ITC - The FERA Violation Story

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Case Details:

Case Code : BECG016
Case Length : 14 Pages
Period : 1996 - 2001
Pub. Date : 2002
Teaching Note : Available
Organization : Enforcement Directorate (ED), Customs and Department of Revenue Intelligence (DRI), ITC
Industry : Food, Beverages and Tobacco
Countries : India

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This case study was compiled from published sources, and is intended to be used as a basis for class discussion. It is not intended to illustrate either effective or ineffective handling of a management situation. Nor is it a primary information source.

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ITC in Trouble Contd...

Though ITC performed very well on the financial front for the fiscal 1996-97, charges of FERA violation, excise duty evasion and share price manipulation in the early 1990s seemed to have tarnished the company's image beyond repair (Refer Exhibit I & II).

Background Note

ITC was started by UK-based tobacco major BAT. It was called the Peninsular Tobacco Company (Peninsular), for cigarette manufacturing, tobacco procurement and processing activities. In 1910, it set up a full-fledged sales organization named the Imperial Tobacco Company of India Limited (Imperial). To cope with the growing demand, BAT set up another cigarette manufacturing unit in Bangalore in 1912. To handle the raw material (tobacco leaf) requirements, a new company called Indian Leaf Tobacco Company (ILTC) was incorporated in July 1912. By 1919, BAT had transferred its holdings in Peninsular and ILTC to Imperial. Following this, Imperial replaced Peninsular as BAT's main subsidiary in India.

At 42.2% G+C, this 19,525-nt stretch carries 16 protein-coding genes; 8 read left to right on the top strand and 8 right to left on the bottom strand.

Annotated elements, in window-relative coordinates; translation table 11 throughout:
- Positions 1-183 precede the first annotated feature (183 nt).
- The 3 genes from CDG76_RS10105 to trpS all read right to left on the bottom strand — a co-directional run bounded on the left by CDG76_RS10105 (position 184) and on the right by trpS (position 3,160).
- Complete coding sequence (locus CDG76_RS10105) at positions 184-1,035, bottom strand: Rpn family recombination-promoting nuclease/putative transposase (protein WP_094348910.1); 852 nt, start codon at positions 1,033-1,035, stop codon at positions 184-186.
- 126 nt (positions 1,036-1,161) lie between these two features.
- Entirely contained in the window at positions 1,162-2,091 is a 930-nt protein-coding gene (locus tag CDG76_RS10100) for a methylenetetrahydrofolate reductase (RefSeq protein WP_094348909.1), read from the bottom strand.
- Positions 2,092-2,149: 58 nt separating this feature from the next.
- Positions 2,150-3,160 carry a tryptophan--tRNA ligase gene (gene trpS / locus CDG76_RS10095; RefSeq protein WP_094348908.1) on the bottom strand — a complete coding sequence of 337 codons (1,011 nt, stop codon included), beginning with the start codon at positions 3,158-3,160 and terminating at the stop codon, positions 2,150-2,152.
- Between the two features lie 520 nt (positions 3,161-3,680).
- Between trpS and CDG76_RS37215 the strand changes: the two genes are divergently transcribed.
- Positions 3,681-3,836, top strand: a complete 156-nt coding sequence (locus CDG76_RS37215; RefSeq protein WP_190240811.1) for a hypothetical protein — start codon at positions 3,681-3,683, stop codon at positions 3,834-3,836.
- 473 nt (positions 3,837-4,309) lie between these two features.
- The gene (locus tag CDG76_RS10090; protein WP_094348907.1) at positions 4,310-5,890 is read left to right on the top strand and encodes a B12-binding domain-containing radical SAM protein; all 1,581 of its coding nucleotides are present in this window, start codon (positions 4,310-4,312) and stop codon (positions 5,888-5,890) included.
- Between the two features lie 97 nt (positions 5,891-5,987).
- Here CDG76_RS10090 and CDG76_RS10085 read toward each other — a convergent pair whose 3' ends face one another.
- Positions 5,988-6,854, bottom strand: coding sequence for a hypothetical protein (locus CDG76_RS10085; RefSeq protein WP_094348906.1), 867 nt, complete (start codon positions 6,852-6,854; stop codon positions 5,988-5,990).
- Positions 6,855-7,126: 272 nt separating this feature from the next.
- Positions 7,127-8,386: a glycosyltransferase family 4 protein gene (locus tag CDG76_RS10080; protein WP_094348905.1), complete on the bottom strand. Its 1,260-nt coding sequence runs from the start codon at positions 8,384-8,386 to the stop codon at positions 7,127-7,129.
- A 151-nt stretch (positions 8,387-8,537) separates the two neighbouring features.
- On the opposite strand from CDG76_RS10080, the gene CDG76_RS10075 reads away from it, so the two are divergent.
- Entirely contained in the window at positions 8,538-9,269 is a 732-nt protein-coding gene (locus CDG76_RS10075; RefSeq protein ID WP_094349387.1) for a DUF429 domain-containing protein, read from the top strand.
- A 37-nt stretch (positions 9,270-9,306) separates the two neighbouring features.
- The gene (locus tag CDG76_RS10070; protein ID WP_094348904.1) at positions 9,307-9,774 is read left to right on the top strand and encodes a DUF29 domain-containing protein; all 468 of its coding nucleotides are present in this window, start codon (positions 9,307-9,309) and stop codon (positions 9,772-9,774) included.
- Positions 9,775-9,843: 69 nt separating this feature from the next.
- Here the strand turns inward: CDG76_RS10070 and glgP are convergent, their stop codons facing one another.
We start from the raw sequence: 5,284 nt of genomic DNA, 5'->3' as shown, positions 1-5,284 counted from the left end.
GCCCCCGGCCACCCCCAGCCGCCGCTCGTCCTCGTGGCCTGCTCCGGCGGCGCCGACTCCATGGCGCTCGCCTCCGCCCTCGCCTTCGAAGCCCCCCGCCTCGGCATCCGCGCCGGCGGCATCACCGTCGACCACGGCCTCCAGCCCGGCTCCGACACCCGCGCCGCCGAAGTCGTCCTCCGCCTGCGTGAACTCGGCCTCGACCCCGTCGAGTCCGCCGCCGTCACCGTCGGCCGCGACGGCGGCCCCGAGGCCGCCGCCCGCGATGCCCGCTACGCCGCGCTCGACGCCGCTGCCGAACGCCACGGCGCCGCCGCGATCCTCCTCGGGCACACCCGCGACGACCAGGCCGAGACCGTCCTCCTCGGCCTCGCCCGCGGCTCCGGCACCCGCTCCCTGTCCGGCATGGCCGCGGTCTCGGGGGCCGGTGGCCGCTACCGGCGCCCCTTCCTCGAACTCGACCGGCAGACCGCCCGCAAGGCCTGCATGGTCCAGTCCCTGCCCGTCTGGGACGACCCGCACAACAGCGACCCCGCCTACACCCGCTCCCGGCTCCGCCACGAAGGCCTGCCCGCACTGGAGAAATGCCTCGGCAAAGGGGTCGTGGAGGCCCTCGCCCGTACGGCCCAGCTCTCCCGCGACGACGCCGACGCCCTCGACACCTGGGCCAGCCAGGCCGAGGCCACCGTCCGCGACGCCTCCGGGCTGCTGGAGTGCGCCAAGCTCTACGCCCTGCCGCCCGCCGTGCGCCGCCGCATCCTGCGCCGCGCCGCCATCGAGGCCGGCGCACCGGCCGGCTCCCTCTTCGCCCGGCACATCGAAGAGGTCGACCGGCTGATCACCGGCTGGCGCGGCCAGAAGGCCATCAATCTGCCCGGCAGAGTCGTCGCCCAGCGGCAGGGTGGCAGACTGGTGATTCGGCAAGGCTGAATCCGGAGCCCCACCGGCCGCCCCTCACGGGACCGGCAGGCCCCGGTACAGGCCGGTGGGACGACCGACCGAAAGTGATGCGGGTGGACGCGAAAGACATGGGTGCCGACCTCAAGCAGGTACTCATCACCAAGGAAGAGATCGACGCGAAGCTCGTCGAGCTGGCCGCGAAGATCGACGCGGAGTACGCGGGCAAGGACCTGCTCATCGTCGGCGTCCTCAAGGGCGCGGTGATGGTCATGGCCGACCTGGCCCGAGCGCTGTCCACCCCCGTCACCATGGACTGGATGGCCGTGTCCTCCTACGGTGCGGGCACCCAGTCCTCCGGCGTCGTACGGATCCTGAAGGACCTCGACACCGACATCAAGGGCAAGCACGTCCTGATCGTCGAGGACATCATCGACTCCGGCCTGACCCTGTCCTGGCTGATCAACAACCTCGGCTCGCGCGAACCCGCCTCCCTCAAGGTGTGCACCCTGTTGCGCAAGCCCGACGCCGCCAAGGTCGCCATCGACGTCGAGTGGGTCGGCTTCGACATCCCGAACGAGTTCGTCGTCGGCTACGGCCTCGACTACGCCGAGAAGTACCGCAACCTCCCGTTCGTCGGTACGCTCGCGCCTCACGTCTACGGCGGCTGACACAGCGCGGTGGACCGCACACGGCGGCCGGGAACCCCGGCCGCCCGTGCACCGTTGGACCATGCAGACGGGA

By the late 1960s, the Indian government began putting pressure on multinational companies to reduce their holdings. Imperial divested its equity in 1969 through a public offer, which raised the shareholdings of Indian individual and institutional investors from 6.6% to 26%.

After this, the holdings of Indian financial institutions were 38% and the foreign collaborator held 36%. Though Imperial clearly dominated the cigarette business, it soon realized that making only a single product, especially one that was considered injurious to health, could become a problem. In addition, regular increases in excise duty on cigarettes started having a negative impact on the company's profitability. To reduce its dependence on the cigarette and tobacco business, Imperial decided to diversify into new businesses. It set up a marine products export division in 1971. The company's name was changed to ITC Ltd. (ITC) in 1974. In the same year, ITC reorganized itself and emerged as a new organization divided along product lines.

In 1975, ILTC was made a division of ITC. In 1975, ITC set up its first hotel in Chennai. The company diversified into the textile industry with Tribeni Handlooms in 1977. The same year, ITC set up Bhadrachalam Paperboards. In 1981, ITC diversified into the cement business and bought a 33% stake in India Cements from IDBI. This investment however did not generate the synergies that ITC had hoped for and two years later the company divested its stake...

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